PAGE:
Since the Wings for Life UK run on Sunday the 3rd of May I’ve been pretty busy running and racing. I went to #TrackTuesday, ran the Assembly League Victoria Park 3.5 miler, did Mile End parkrun and enjoyed the Run Hackney Half Marathon.

Surprisingly after doing 23 miles for the Wings for Life run I felt pretty fresh and therefore in the last week I managed to do over 50 miles including the three “races” I mentioned before. #TrackTuesday was great as always, I’m looking forward to tonight’s session. It would be good to see more new faces soon. We run at Mile End track from 7.30pm (it costs £3.25 for track access) message me if you’re interested and want anymore details or head over to the Run Fast blog. 

My first race of the week was on Thursday. It was the Assembly League Victoria Park 3.5 mile run. It just so happened to fall on the day we have run club from The Running Works store. I was day off but decided to run in to do the 4 mile route around Shadwell Basin with the group. I decided to do this because I have found that I often run stronger after I’ve ran earlier in the day. The race was at 7.30pm so I had a good couple hours to rest/chill. I didn’t really know what to expect for the Assembly League run. Over 300 people ran coming from all the different London run clubs. I ran for Victoria Park Harriers as I have ran with them a few times in the last couple weeks and am joining them aswell as team Run-Fast.   One of my colleagues, James, was running the race aswell. Off the start line he managed to weave his way through the group and set off at a good pace. I decided it would be good if I could keep him in my sights and try and close up the gap as the race progressed. Having people to follow and keep pushing myself is a great motivation for me and I enjoy this aspect of running on track. The plan is to close the gap, not necessarily throughout the session but week after week, to the front runners. My race strategy, if you can call it that, worked well and I finished two seconds behind James. I finished in 19:20 in 34th place and considering the amount of running I’d done prior to the race I was more than happy with that. You can see the finish here (James in yellow and me in Green from 1:40 in). http://youtu.be/v8uy4Jy8YAY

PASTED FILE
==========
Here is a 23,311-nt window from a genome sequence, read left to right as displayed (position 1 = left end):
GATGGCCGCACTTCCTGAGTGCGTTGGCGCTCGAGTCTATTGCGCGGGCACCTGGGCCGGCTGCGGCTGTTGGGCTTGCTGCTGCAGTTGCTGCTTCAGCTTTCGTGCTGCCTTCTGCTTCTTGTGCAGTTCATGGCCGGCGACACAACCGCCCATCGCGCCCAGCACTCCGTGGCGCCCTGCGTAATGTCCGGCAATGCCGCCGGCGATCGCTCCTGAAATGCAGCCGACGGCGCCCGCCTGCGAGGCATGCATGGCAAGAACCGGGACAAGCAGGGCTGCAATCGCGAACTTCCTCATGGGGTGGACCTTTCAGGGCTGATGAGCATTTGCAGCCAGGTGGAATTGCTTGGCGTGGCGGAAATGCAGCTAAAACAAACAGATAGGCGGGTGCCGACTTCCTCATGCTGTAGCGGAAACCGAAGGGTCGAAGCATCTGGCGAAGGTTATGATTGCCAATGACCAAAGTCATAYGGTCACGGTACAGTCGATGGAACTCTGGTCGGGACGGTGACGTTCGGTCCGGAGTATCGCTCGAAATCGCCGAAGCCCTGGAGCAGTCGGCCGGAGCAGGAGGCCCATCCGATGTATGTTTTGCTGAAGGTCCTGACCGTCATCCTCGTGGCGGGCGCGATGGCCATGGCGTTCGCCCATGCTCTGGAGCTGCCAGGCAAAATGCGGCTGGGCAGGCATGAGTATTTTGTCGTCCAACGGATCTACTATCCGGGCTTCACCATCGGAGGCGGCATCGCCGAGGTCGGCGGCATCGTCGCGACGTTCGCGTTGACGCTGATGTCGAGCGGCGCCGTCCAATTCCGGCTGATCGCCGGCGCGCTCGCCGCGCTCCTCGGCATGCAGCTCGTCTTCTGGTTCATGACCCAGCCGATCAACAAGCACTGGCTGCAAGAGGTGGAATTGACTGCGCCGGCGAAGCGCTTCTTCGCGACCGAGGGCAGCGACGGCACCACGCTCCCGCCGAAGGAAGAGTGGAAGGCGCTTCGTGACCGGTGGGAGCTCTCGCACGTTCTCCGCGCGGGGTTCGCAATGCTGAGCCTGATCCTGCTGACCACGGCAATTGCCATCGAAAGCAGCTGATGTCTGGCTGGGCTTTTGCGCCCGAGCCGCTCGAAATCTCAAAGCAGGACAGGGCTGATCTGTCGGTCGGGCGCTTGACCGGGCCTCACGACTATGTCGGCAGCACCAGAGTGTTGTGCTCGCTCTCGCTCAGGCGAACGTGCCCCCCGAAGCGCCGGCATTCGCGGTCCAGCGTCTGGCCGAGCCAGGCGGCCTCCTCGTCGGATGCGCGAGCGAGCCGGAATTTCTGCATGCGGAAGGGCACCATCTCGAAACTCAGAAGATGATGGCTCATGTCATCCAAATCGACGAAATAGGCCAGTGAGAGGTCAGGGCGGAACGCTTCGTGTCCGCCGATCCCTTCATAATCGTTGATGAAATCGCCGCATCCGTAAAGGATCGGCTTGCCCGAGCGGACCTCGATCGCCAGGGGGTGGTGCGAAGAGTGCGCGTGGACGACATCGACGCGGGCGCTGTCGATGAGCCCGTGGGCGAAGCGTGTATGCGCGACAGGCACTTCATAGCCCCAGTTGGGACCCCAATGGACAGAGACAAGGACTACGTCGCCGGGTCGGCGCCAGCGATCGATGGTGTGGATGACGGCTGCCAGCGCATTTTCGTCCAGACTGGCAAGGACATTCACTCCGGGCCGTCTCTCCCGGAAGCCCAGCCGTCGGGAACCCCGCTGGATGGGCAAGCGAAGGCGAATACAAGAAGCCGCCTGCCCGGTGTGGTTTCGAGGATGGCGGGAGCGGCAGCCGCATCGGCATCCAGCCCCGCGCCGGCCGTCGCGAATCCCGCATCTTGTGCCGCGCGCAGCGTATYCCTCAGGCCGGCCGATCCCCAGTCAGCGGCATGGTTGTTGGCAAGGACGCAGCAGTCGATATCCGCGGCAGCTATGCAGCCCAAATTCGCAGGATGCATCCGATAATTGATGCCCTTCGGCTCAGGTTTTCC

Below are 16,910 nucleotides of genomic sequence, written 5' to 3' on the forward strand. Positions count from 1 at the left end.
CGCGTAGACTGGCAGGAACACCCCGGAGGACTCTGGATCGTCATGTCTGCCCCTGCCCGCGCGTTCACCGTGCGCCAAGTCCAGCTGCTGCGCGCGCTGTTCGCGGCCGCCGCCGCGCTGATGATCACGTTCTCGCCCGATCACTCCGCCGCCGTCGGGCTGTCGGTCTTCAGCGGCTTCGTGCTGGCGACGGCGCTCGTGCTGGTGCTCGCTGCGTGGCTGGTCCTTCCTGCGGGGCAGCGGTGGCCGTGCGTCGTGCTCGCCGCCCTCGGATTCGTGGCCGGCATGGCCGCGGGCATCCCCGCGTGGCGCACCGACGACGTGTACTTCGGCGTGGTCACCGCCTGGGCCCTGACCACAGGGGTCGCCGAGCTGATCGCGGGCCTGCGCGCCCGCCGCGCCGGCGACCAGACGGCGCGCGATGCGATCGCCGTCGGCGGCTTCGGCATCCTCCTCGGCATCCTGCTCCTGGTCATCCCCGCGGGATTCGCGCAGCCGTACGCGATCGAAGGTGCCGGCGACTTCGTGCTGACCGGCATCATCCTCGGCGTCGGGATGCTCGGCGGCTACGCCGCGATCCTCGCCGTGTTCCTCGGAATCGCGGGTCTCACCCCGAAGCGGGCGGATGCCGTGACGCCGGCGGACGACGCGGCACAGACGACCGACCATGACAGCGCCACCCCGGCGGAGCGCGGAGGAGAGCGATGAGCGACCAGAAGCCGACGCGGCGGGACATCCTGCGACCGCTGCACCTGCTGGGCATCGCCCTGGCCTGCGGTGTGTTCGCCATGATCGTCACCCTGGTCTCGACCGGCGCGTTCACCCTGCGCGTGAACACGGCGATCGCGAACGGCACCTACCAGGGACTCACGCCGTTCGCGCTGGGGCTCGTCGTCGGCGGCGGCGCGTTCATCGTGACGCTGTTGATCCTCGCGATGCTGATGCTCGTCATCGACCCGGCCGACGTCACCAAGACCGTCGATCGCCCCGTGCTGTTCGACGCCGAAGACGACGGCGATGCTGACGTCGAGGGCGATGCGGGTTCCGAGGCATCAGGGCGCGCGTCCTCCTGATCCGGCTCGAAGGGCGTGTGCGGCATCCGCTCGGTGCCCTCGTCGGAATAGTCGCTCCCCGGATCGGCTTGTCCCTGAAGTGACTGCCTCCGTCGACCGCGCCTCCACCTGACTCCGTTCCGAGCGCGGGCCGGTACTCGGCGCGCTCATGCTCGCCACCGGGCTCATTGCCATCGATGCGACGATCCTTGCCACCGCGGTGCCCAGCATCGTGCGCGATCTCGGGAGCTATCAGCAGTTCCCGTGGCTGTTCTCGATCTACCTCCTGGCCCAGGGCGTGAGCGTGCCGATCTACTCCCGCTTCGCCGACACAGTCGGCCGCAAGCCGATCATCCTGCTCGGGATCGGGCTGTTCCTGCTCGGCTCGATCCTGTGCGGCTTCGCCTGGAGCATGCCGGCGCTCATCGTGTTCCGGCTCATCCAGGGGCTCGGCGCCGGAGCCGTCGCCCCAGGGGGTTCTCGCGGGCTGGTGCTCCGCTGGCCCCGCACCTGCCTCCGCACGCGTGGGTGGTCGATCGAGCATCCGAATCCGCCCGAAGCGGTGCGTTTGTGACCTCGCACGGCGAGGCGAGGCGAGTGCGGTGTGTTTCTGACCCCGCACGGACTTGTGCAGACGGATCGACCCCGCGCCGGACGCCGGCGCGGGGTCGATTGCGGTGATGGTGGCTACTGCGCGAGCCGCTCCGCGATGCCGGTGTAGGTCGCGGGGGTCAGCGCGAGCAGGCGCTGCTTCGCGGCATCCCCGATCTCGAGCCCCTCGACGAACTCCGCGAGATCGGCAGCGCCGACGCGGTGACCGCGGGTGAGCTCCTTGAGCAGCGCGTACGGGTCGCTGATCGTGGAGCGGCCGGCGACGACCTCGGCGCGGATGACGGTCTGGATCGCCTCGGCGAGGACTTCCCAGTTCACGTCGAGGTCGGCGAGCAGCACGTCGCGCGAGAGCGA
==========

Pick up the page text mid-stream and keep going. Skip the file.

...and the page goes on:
I decided Friday should be a rest day. Then on Saturday after much deliberation I decided to run Mile End parkrun as a loosener ahead of Run Hackney Half. The run soon changed from a loosener to a race (again I know it’s parkrun not parkRACE!) I guess I’m just too competitive with myself to not push it at parkruns. I enjoy the Mile End course as it has a few little ups and downs and I try to keep a constant speed going up them. I managed to equal my Mile End PB with a time of 17:49 finishing 2nd. 

Now to the main event, the Hackney Half Marathon. I didn’t really know what to do pace wise considering the amount of running and racing I had done the week leading up to it but I just thought I’d go with the flow. I ran with Alan (a friend and pacer from Niketown) for the first half of the race. We set off at a steady pace in the first couple of miles then started picking it up. In the first few miles we saw Georgia (another Nike friend) and as strange as it is to chat during a race we had a quick catch up (pun intended!) talking about the London Marathon which she smashed in 3:17 after getting the place two days before, mental! 

Me and Alan went through 10k in 39:07. Just after this Alan got a bit of a stitch and had to ease up but as I was feeling comfortable I went on maintaining a decent pace. I knew I was pushing it a bit because my calf had twinged half a mile into the run. Luckily my legs cooperated with me for the rest of the run. After mile 6, when I was on my own, I just kept thinking about people around the course and the cheers I would get especially at mile 10 where Run/Cheer Dem Crew were situated. It was great to see so many friends on the run and I really appreciate the support.   Also big thanks for the photo and shouts from the Advent Running guys.

I managed to hold on to a decent pace despite the heat and finished in 54th place in a time of 1:20:30. That finish time is quite rewarding, I obviously would have liked to go sub 80 mins again but a better taper would be required for that I think.  I feel incredibly lucky that I can do what I’m doing and I have been enjoying every race. I am so relieved that I got through the half unscathed and I can now look forward to Richmond Park Marathon on Sunday. I’m going to take it steady between now and then as doing a half the week before is probably pushing it enough. I’m going to the Christopher McDougall “Natural Born Heroes” book launch on Thursday which should be good. I will then be working at the Night of 10,000 PBs as we (The Running Works) will be retailing at the event. It should be a great day, I’m looking forward to cheering everyone on and picking up issue #5 of Like the Wind magazine.

Looking forward to seeing lots of you at #TrackTuesday, The Running Works Thursday Run club and at the events mentioned above. I hope you all had a great weekend.

Steve